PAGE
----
Dr. James Culbertson McConnell, usually abbreviated as J. C. McConnell (born 1844 – died July 25, 1904, Liberty, New York) was one of the world's most acclaimed scientific illustrators. McConnell was an anatomist with the Army Medical Museum in Washington, D.C. For thirty-five years, he drew "many thousand exquisite drawings" of fossils, shells and bones for scientific publications. In an obituary, it was stated that, "as a draughtsman, in black and white line for scientific purposes, he had no equal in this country, if in the world."

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  • Dr. James Culbertson McConnell, usually abbreviated as J. C. McConnell (born 1844 – died July 25, 1904, Liberty, New York) was one of the world's most acclaimed scientific illustrators. McConnell was an anatomist with the Army Medical Museum in Washington, D.C. For thirty-five years, he drew "many thousand exquisite drawings" of fossils, shells and bones for scientific publications. In an obituary, it was stated that, "as a draughtsman, in black and white line for scientific purposes, he had no equal in this country, if in the world." He is most well known for his "incomparable pictures of shells" and illustrated a number of publications by the famous malacologist William Healey Dall. McConnell also illustrated fossils described by Charles Doolittle Walcott. McConnell's illustrations continued to be used long after his death. For example, most of the black and white illustrations in R. Tucker Abbott's American Seashells (1954) were by McConnell. McConnell has been described as "one of those shadowy-figured artisans about whom little is known." Although he held a medical degree and used the title "doctor", "officially he was a clerk." (en)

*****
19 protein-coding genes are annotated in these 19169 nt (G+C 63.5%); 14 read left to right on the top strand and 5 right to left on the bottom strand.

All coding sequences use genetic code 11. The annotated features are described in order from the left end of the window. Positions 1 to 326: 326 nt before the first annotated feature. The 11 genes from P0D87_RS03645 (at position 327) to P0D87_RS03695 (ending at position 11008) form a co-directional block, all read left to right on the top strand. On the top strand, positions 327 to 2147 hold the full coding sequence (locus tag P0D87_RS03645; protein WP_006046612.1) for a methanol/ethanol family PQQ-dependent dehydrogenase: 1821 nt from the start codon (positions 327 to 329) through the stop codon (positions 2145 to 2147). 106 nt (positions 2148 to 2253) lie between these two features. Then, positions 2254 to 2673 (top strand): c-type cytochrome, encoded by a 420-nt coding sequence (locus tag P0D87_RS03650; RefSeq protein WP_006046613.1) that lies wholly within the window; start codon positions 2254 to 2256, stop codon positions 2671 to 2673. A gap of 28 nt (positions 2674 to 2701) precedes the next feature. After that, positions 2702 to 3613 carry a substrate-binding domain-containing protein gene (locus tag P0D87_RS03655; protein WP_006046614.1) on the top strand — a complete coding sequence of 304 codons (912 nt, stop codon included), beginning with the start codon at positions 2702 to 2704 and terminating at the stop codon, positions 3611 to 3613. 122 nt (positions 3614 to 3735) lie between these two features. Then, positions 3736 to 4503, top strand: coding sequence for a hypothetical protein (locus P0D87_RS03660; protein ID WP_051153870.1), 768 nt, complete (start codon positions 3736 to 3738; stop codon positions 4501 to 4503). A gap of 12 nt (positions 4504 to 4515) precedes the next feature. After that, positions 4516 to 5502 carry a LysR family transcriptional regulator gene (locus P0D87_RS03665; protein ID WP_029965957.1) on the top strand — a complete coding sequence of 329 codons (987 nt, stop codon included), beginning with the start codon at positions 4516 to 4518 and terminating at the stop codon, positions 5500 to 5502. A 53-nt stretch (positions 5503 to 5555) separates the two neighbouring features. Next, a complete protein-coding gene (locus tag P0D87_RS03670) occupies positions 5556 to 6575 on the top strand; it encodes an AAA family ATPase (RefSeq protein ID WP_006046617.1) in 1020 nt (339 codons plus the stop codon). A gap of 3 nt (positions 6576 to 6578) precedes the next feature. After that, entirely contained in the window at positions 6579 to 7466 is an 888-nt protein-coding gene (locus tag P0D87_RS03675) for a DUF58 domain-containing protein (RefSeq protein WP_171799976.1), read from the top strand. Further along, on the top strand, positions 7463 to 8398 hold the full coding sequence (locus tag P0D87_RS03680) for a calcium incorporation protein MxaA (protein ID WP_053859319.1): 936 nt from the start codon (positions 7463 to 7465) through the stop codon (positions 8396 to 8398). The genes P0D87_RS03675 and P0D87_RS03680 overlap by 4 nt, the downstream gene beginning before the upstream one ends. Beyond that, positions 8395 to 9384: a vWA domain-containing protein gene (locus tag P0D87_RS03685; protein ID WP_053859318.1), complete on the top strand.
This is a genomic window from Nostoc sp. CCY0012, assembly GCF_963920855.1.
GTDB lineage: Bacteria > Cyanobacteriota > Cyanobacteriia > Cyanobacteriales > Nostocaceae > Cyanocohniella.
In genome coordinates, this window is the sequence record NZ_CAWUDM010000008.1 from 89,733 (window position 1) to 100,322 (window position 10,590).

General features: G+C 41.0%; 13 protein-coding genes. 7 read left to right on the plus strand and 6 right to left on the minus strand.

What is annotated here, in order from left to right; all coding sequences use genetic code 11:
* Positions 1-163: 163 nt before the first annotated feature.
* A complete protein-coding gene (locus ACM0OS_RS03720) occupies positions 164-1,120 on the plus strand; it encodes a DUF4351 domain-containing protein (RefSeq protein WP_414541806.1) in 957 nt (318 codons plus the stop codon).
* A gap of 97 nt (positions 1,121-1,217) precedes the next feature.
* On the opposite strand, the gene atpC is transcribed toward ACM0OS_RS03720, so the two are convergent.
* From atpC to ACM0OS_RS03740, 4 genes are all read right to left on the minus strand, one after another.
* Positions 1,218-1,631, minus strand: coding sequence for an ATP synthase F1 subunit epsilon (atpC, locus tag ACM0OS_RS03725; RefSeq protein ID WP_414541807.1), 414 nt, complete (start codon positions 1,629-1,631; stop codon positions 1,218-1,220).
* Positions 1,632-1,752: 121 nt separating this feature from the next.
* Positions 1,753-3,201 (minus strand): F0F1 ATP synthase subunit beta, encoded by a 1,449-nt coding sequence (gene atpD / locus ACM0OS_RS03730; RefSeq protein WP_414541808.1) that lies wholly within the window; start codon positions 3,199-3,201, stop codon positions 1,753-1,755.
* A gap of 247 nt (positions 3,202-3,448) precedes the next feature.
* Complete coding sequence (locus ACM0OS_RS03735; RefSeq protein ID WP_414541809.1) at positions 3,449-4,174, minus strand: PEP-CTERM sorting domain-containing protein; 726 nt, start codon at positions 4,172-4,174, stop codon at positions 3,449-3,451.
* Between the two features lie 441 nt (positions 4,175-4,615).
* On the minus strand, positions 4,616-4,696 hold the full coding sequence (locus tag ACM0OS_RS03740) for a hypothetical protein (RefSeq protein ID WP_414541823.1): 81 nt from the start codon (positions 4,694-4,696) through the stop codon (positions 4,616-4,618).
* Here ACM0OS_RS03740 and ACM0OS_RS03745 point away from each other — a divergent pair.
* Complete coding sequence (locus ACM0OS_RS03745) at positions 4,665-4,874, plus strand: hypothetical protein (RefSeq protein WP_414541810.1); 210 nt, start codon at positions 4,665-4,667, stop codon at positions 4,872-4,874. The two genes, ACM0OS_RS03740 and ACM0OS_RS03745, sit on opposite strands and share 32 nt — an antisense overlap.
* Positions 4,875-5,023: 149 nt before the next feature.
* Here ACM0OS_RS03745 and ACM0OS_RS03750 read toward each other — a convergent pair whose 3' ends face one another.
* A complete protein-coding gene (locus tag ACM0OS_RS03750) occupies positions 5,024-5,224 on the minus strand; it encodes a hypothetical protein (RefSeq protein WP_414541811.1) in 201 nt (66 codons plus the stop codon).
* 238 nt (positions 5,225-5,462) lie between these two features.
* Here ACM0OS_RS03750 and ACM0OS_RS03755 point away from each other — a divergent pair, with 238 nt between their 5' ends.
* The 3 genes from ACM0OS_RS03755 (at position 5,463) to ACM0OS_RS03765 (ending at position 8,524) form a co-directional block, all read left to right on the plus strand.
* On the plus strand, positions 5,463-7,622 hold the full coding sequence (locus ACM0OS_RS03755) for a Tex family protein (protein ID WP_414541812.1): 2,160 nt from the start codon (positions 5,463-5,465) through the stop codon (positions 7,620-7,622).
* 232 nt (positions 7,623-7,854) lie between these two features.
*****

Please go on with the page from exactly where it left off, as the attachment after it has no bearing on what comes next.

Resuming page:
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  • Dr. James Culbertson McConnell, usually abbreviated as J. C. McConnell (born 1844 – died July 25, 1904, Liberty, New York) was one of the world's most acclaimed scientific illustrators. McConnell was an anatomist with the Army Medical Museum in Washington, D.C. For thirty-five years, he drew "many thousand exquisite drawings" of fossils, shells and bones for scientific publications. In an obituary, it was stated that, "as a draughtsman, in black and white line for scientific purposes, he had no equal in this country, if in the world." (en)
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  • J. C. McConnell (en)
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